Question to consider What phrases or sentences from these Mother Teresa quotes speak most to you today? Prayer Lord, forgive me for the times I have ignored your voice and avoided entering into the pain or loneliness of those you have placed around me, especially those closest to me. Help me to really see the needs of those around me today - and then to listen. Then may the words and actions that flow from me reflect your heart of love. In Jesusâ€™ name, Amen.
The Virgin Mary “The Art of Advent: A painting a day from Advent to Epiphany” by Jane Williams Reflect prayerfully on this beautiful painting and its accompanying text.
“The Annunciation”, 1898, Henry Ossawa Tanner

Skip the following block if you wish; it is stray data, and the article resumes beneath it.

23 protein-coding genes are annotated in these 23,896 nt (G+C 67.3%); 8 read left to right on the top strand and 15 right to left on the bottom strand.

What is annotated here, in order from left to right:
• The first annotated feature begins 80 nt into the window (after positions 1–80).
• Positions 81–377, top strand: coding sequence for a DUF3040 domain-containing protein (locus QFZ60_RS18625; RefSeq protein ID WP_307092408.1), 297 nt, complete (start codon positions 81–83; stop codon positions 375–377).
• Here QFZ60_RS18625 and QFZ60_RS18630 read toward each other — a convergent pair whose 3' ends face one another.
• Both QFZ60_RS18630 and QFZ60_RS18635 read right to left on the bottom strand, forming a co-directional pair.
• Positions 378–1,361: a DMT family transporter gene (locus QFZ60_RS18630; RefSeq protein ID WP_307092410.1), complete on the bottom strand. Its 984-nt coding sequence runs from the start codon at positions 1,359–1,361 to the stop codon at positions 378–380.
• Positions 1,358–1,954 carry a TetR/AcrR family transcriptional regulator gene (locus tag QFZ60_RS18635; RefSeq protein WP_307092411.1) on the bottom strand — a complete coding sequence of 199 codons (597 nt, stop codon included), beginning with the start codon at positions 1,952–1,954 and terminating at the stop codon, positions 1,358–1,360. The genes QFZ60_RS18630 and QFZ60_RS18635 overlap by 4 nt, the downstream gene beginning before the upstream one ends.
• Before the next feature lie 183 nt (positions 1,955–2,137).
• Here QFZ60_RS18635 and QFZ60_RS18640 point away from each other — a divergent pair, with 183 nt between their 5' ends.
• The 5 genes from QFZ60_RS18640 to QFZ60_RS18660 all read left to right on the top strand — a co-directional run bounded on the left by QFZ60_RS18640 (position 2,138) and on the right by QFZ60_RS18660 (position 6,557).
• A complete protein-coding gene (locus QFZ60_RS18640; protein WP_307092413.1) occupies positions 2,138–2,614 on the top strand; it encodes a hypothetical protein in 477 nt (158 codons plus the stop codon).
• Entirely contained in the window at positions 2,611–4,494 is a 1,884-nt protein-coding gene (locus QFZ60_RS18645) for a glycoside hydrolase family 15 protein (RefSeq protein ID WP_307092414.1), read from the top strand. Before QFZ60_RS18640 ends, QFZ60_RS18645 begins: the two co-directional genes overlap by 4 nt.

Above all the people we walk with through Advent, there is Mary. Mary is the one who carries inside her the child we are all waiting for. Mary is the one who has said yes to God’s plan of salvation, and so she makes the whole thing possible. Hers is the final candle in the outer ring of the Advent wreath. God’s preparations for this birth have gone back centuries, so it seems unlikely that Mary could have said no to the angel and subverted the whole narrative, which starts, according to John 1, even before the world comes into existence. Yet the tender scene between Mary and the angel is a vital expression of how God’s action works with us, not against us; not in competition with us, not over-ruling us, but enabling us to be who we are. Henry Ossawa Tanner shows us Mary is troubled and uncertain but looking directly into the angelic light; there is a real dialogue of respect going on here. Mary is drawn as a young woman, barefoot, wrapped in a nightgown. The room is cramped and dingy; it looks as though she sleeps in the family’s main living space, with just a screen to give her some privacy. The light could almost be the sun breaking through, except that this sun is coming through a wall, not a window. The angel is not the usual semi-human figure with wings, but a bolt of pure energy, which